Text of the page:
Arbitrariness, poor decisions causes of judgment debts — Deputy Attorney-General

BY: Justice Agbenorsi
 Ms. Diana Asonaba Dapaah (right), Deputy Attorney-General, interacting with Professor Henry Kwasi Prempeh (left), Executive Director, CDD; Mr. David Ofosu-Dorte (2nd left), Senior Partner, AB & David Africa and Dr. Yao Graham (2nd right), Co-ordinator, Third World Network-Africa, after the roundtable
Ms. Diana Asonaba Dapaah (right), Deputy Attorney-General, interacting with Professor Henry Kwasi Prempeh (left), Executive Director, CDD; Mr. David Ofosu-Dorte (2nd left), Senior Partner, AB & David Africa and Dr. Yao Graham (2nd right), Co-ordinator, Third World Network-Africa, after the roundtable

Taking arbitrary decisions against the advice of the Attorney-General (A-G), poor implementation processes and shifting of timelines are some of the major factors causing judgement debts in the county, a Deputy A-G and Minister of Justice, Ms. Diana Asonaba Dapaah, has said.

She said the opinion of the A-G, who is the principal legal advisor to the state, with competent attorneys to review contractual documents before they were signed, was either ignored or not sought for, in most cases by government agencies, during the signing of contracts.

“The A-G’s office is sometimes not involved in the negotiations and discussions leading to the execution of some agreements. In some instances, I am afraid to say, the opinion of the office is not sought prior to the execution of agreements, irrespective of the reservations raised by the office,” Ms. Dapaah added.

The Deputy A-G was speaking at a roundtable organised by the Centre for Democratic Development (CDD) Ghana, a civil society organisation in Accra on the topic: “Confronting the challenges of recurring judgement debts and poor international public agreements”.

Ms. Dapaah said more often issues that took the state to court or arbitral tribunal were the abrogation of contractual agreements or breaches.

She added that as a result of the failure of some government agencies and ministries to involve her outfit in contractual agreements, defending the state effectively became difficult.

“Defending the public purse in a situation where there is little or no information or support coming from the institution or ministry involved also poses a great challenge, and we at the office of the A-G do not exist as a state machinery with the magical wand to wipe away contractual breaches or judgement debt after they have occurred.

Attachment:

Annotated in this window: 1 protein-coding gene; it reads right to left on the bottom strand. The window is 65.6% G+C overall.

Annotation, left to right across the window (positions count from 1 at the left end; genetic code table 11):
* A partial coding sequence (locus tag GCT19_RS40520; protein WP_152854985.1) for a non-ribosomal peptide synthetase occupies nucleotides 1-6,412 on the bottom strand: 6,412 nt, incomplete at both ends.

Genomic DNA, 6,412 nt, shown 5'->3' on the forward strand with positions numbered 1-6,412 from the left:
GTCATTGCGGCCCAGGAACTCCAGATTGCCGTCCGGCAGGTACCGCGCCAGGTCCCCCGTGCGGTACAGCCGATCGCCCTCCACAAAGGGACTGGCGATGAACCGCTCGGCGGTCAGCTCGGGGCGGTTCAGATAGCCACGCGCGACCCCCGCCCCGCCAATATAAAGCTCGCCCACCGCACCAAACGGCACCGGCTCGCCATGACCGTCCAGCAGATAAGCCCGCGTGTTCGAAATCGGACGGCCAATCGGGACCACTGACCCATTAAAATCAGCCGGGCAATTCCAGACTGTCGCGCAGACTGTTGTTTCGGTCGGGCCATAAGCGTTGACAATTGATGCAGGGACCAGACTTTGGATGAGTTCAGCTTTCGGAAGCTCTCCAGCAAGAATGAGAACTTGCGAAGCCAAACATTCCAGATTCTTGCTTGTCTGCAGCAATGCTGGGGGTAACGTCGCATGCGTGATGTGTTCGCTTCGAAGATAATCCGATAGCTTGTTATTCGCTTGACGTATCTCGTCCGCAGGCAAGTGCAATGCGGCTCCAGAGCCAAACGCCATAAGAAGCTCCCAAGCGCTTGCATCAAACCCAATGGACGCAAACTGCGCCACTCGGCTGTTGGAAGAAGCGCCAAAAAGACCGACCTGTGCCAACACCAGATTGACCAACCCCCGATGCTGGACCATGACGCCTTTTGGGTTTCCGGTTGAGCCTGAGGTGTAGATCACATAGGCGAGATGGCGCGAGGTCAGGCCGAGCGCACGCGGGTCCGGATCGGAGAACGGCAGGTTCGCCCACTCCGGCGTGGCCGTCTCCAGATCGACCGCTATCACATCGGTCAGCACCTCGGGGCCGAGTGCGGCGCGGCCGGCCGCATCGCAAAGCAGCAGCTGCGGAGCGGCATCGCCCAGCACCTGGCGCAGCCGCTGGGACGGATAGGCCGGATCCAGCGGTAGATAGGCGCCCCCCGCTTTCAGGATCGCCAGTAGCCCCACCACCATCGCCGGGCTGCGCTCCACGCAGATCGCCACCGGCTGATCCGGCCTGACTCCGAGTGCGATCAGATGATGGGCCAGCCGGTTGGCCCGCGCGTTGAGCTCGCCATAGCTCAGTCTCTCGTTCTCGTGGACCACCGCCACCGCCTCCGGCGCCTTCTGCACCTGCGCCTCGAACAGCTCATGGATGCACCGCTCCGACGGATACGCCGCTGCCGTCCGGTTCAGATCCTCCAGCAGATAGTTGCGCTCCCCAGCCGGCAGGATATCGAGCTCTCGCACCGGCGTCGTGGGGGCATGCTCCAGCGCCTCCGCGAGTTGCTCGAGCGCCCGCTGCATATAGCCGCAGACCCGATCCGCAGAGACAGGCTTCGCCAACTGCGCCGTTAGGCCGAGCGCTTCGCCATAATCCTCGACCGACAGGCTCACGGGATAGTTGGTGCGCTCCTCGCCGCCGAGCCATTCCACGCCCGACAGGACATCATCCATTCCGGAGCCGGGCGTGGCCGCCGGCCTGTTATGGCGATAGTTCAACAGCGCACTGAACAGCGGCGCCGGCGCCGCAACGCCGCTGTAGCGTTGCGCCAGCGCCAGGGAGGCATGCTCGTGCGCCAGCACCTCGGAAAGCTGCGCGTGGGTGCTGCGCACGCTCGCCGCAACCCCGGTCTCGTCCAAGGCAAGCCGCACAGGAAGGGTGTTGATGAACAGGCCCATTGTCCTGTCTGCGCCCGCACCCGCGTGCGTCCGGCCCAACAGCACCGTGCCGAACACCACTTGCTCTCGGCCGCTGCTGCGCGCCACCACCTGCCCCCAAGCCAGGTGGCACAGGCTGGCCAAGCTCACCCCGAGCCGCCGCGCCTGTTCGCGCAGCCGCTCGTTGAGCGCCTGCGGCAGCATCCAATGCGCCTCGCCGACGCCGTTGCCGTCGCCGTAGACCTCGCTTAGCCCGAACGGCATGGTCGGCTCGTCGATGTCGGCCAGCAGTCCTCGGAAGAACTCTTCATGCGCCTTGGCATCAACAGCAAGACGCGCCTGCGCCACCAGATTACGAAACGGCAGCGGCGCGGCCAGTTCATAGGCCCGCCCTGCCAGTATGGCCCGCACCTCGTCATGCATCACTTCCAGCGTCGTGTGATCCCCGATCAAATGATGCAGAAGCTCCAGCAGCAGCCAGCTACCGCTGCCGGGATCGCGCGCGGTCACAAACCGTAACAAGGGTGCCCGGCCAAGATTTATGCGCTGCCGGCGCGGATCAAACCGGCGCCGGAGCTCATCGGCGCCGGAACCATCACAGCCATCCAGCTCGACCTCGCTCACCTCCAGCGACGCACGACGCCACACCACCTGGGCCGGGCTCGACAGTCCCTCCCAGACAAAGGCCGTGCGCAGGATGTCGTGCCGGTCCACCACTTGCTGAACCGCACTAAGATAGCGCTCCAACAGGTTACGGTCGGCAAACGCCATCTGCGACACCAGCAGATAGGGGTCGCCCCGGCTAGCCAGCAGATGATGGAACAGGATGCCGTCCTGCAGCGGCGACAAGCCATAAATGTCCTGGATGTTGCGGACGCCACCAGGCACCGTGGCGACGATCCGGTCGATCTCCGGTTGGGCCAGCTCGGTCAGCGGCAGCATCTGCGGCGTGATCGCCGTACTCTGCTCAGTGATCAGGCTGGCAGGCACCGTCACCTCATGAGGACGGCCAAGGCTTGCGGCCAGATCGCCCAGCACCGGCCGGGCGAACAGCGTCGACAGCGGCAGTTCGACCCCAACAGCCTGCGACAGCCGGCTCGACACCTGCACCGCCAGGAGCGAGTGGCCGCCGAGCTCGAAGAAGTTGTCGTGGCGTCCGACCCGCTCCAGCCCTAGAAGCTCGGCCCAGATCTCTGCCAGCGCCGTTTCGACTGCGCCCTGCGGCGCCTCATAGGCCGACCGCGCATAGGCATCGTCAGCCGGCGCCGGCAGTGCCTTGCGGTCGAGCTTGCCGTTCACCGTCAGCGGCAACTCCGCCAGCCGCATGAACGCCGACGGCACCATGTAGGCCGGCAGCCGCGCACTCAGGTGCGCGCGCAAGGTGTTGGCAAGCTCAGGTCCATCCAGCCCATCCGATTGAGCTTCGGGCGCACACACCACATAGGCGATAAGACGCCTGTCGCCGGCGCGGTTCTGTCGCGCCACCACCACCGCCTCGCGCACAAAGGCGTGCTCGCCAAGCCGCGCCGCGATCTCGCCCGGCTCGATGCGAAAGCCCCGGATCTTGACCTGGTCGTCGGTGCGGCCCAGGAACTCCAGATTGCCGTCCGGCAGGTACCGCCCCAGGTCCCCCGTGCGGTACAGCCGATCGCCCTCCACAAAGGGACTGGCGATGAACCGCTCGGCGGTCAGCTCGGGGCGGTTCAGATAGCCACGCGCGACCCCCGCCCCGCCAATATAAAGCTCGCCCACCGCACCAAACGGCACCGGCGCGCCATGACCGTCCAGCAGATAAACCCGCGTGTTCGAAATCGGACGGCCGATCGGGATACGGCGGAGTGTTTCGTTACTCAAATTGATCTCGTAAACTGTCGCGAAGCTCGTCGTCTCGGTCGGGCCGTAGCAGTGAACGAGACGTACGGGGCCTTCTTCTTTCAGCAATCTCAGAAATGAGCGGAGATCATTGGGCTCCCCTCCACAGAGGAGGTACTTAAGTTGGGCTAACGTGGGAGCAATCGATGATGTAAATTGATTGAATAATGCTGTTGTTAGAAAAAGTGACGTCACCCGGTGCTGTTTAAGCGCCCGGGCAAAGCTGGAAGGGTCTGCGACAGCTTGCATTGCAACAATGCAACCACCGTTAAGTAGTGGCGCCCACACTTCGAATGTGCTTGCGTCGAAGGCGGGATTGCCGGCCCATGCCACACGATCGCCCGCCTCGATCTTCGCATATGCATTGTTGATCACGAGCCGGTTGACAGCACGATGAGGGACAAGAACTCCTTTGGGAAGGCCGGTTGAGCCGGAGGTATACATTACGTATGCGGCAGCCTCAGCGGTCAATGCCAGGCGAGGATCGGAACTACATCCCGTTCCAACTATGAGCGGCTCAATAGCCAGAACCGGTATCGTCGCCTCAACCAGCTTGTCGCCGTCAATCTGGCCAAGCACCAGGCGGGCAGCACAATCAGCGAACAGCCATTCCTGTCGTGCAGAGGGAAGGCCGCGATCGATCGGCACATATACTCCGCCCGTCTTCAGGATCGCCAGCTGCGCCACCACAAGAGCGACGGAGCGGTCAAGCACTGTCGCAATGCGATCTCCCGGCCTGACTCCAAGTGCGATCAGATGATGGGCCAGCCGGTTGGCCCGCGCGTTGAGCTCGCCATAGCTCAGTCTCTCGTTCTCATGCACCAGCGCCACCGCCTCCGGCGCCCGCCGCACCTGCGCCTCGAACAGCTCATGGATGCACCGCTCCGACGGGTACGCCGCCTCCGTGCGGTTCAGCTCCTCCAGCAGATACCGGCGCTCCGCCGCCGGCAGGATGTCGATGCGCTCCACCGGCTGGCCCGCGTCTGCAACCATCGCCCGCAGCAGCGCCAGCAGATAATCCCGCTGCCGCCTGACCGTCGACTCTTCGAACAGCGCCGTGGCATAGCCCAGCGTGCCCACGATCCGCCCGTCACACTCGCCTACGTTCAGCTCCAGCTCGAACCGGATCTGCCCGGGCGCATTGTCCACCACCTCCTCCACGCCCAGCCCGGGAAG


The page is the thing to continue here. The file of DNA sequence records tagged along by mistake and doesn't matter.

“We may have our very rare shortcomings in meeting some procedural obligations in international arbitration proceedings which, more often than not, boil down to the fact that we are handicapped,” Ms. Dapaah said.

In such a situation, she said, not even the highest fidelity and procedural compliance could absolve the state from the realities of a bad case.

The deputy A-G said there was the need to deal with judgement debts devoid of politics in order to protect the public purse for accelerated development.

Capacity building

The Coordinator of the Third World Network-Africa, Dr. Yao Graham, and a senior partner at AB and David, Mr. David Ofosu-Dorte, said there was the need to build the expertise of government officials in the entire agreement preparation process.

Dr. Graham said government contracts should have clauses that limited damages in cases of default or breach of contract or litigation.

Mr. Ofosu-Dorte, on the other hand, advocated the inclusion of private sector consultants in the preparation of agreements.

For his part, the Executive Director of CDD-Ghana, Professor Henry Kwasi Prempeh, urged the government not to sign deals in crises period, since that could yield minimal benefits.

He further advised Parliament to actively get involved in processes leading to the signing of contracts and international agreements, adding: “Parliament comes in a little too late.”

Prof. Prempeh further proposed the drafting of Ghana’s own agreement model to guide officials in the signing of contracts.